But Have You Considered the Cost?
My suggestion is that you budget a thousand pounds. Aim to spend seven hundred pounds, but accept that you'll actually spend a thousand pounds. Doepfer makes a prebuilt system called the A-100 for £1,800, but it strikes me as an esoteric choice for a beginner because a lot of the modules are very specialised and yet it only has two proper VCOs.

I chose a two-storey case because I wanted to eurorack my Behringer Model D and have a row free for extra modules, but you might want to start with a one-storey case instead. Let's imagine you want a simple analogue synthesiser with some modulation options. You're willing to leave complex sequencing modulation with mathematical operations until you've learned a bit about modular first.

I'll pick prices from London Modular mainly, but there are other shops on the internet (Amazon sells Behringer modules; Thomann in Germany is popular on the continent but bear in mind the prices don't include VAT).

You might choose:

- A Doepfer LC3 84hp one-storey case for £185
- A Doepfer A-111-6 Miniature Synthesiser Voice (10HP, £150)
- An ALM MMMidi MIDI interface (6hp, £90)
- A Behringer 140 dual envelope / single LFO (16hp, £95)

The A-111-6 is a little mini synthesiser with a VCO, VCA, and VCF. It's usable by itself, but without proper envelopes and an LFO the end result is very simple. This setup by itself costs £520 and will at least make noises - it's not a million miles from a Roland SH-101 - but it would be very basic. An Arturia Microbrute is half the price and more flexible, albeit at this point you still have 52 units of space left.

Alternatively you could drop the Doepfer A-111-6 - it feels like cheating - and replace it with a Behringer 112 Dual VCO (16hp, £95) and a Doepfer A-121-3 VCF (4hp, £95) which would come to £560. Alternatively you could do what I did and use Mutable Instruments' Plaits (12hp, £195) as your sound source. One downside of this is that everyone has Plaits, because it's ace, so although people on the internet might not mock you they will not respect you either.

You might want to expand your basic system with:

- A Meng QI Split Multiple/Attenuator (4hp, £55)
- An ALM MCO Digital Oscillator (6hp, £135) for some sonic variation; it would plug into the A-111-6's external input in lieu of a mixer
- A Doepfer A-124 Wasp Filter (8hp, £77)
- A TAKAAB 3LFO from eBay (4hp, £46)

This costs an extra £313 and leaves you with 30hp. At this point however you have two fundamentally different oscillators, two filters, four LFOs (one triggerable, three not), two ADSR envelopes, a MIDI interface and a multiple to split the gates. Alternatively ditch the filter and oscillator and buy a MakeNoise Maths (10hp, £275), and perhaps replace the MIDI interface in the first block of modules with a second-hand Mutable Instruments Yarns, which gives you four channels of CVs and Gates to feed into Maths.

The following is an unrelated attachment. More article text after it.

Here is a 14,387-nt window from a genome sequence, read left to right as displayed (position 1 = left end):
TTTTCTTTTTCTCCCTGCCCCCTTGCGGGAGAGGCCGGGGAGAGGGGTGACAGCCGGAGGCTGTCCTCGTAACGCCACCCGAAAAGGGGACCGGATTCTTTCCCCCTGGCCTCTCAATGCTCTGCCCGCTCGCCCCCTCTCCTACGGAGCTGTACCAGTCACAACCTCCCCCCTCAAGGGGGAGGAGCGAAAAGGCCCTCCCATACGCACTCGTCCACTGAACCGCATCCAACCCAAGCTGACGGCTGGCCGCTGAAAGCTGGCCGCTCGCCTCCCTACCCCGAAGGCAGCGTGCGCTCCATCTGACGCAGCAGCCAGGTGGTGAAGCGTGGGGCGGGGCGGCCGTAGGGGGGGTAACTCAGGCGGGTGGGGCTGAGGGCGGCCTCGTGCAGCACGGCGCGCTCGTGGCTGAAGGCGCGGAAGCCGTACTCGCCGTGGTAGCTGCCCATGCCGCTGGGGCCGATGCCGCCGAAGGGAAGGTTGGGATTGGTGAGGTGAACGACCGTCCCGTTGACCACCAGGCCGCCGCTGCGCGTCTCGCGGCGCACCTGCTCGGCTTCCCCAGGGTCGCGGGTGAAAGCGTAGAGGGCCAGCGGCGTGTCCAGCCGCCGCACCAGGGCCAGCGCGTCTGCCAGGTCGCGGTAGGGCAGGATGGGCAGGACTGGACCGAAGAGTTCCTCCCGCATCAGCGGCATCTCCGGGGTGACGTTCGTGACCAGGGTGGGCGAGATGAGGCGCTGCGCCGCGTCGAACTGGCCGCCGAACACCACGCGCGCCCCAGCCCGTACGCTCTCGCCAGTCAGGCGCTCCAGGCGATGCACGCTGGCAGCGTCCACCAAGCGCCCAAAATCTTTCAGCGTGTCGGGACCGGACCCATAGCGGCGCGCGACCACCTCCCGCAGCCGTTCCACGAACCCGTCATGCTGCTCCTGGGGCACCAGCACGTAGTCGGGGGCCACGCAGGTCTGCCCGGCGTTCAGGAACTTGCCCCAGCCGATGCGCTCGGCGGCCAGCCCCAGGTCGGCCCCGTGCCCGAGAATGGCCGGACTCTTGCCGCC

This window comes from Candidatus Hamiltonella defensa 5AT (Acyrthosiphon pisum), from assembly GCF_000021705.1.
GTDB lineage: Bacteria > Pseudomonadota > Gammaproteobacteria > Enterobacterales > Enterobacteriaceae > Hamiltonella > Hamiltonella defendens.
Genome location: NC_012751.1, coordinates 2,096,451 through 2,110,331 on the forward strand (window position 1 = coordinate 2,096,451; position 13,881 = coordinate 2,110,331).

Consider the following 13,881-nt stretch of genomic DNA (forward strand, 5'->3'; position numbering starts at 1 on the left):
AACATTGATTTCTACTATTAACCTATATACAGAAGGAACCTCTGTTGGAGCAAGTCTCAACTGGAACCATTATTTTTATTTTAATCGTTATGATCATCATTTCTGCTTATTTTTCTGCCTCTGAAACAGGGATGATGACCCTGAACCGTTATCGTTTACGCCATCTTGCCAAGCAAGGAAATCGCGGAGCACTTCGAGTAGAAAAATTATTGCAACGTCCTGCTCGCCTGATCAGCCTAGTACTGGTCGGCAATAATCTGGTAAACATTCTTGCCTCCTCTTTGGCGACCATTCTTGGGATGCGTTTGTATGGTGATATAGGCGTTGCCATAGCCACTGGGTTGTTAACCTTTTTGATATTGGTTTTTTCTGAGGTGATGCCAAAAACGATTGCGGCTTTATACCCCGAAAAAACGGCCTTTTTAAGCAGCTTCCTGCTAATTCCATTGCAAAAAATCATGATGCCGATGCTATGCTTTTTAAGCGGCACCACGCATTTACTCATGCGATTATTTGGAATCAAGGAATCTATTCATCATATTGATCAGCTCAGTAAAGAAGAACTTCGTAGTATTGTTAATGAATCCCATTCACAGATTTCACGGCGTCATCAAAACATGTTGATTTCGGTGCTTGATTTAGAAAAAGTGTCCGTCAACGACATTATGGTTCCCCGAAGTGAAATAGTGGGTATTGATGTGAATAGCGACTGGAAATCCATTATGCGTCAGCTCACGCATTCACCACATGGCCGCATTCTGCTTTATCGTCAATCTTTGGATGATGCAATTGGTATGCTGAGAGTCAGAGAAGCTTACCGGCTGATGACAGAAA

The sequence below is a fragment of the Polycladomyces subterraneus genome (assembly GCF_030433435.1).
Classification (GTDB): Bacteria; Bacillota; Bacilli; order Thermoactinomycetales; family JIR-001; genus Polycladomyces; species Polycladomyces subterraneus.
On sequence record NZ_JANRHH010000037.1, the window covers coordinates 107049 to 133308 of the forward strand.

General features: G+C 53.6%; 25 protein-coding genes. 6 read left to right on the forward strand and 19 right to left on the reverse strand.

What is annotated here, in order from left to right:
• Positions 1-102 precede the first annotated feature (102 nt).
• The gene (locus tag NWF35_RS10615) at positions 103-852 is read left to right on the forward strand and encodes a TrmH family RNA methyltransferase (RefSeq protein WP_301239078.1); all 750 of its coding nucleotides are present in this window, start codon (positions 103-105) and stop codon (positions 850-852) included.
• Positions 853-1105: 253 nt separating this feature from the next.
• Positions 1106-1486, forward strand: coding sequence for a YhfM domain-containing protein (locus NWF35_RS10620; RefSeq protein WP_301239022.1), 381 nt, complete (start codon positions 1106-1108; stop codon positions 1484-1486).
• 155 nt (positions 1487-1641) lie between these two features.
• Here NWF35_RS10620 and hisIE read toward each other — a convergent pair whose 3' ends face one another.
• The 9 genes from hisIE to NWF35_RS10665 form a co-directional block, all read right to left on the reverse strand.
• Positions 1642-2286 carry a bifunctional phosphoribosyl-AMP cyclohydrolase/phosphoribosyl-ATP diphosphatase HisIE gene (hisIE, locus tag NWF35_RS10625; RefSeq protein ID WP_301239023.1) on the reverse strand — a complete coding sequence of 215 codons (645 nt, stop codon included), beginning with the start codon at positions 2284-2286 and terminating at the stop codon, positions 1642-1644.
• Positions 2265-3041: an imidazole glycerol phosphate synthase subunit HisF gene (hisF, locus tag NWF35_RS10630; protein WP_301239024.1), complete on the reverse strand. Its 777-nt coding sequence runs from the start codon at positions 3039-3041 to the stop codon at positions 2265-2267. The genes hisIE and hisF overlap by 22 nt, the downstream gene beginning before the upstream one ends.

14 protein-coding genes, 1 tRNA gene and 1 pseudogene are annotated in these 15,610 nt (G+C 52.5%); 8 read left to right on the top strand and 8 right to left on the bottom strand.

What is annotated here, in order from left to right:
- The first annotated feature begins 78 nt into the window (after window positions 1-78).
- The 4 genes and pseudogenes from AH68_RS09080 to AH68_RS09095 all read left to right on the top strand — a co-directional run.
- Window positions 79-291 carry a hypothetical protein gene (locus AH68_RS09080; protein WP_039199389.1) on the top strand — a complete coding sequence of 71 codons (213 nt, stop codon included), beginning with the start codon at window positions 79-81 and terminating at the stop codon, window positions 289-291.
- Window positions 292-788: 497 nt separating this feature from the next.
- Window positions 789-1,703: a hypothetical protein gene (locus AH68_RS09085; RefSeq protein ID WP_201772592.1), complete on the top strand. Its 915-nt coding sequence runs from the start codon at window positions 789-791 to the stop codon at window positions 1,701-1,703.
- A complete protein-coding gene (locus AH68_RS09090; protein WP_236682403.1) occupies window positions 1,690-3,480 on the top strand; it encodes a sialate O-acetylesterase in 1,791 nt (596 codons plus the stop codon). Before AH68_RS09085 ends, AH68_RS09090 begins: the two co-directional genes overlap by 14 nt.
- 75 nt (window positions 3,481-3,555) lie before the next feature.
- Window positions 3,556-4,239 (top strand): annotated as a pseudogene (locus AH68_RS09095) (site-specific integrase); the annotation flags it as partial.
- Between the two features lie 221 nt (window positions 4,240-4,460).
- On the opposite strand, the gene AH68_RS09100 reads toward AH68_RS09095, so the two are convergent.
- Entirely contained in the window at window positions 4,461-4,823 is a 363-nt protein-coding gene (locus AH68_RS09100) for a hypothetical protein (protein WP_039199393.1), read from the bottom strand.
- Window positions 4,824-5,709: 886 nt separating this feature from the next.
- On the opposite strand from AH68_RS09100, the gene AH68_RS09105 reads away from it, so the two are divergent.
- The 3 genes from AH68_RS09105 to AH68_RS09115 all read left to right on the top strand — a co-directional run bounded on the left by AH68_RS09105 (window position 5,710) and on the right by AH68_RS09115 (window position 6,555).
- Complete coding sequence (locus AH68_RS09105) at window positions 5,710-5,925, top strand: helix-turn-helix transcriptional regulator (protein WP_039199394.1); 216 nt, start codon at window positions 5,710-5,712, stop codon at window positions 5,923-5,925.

The issue of space is a thorny one; if you start with a one-storey case every extra storey you add will cost £185, when you could have spent an extra £100 and bought a two-storey case to start with. On the other hand if you get bored with a one-storey case and decide that modular synthesis is a waste of time you've saved yourself that extra £100.

Of course you have to ask yourself if you really need a modular synth. They're great fun to play with, but they cost a lot of money and even in eurorack form they're awkward to transport and gig with. The professional musicians who used modular synthesisers in the early 1970s - Keith Emerson, Tangerine Dream and the like - generally abandoned them as the decade moved on, because smaller, more portable keyboard synthesisers and semi-modulars replace most of their functionality.

Many of the classic albums I grew up with - Chill Out, Endtroducing....., Lifeforms, Logical Progression, U F Orb - didn't even use synthesisers at all, they were based entirely around sequenced samples. And for the same money as the setup above a Behringer 2600 and an Arturia Minibrute could duplicate a lot of its functionality. With the suggested builds above I didn't consider the cost of patch cables and I have assumed you already have an audio interface and a computer.

On a personal level I was inspired to build a eurorack system by the existence of the Moog Subharmonicon, which combines an oscillator with a four-step sequencer; it's an appealing thing, but at £800 it's far too expensive for what it is. For the same money I could build a more complex synthesiser, so I did.

Such is the pace of change in the modern age that I bought a spring reverb even before it appears in the main body of the article. Isn't that reminiscent of the non-linear narrative of Kurt Vonnegut's classic New Wave sci-fi novel Slaughterhouse-Five?

More than anything however I was inspired by the fact that Doepfer makes a spring reverb. The A-199. It's only £80 on the used market. I don't have it yet, but one day I will. Both All of the classic semi-modulars of the 1970s had a spring reverb. A spring reverb is a bunch of springs in a metal box with a microphone that sounds like the 1950s. I can't think of a better reason to build a modular system. The chance to own a spring reverb, and for it to mean something and actually have a use.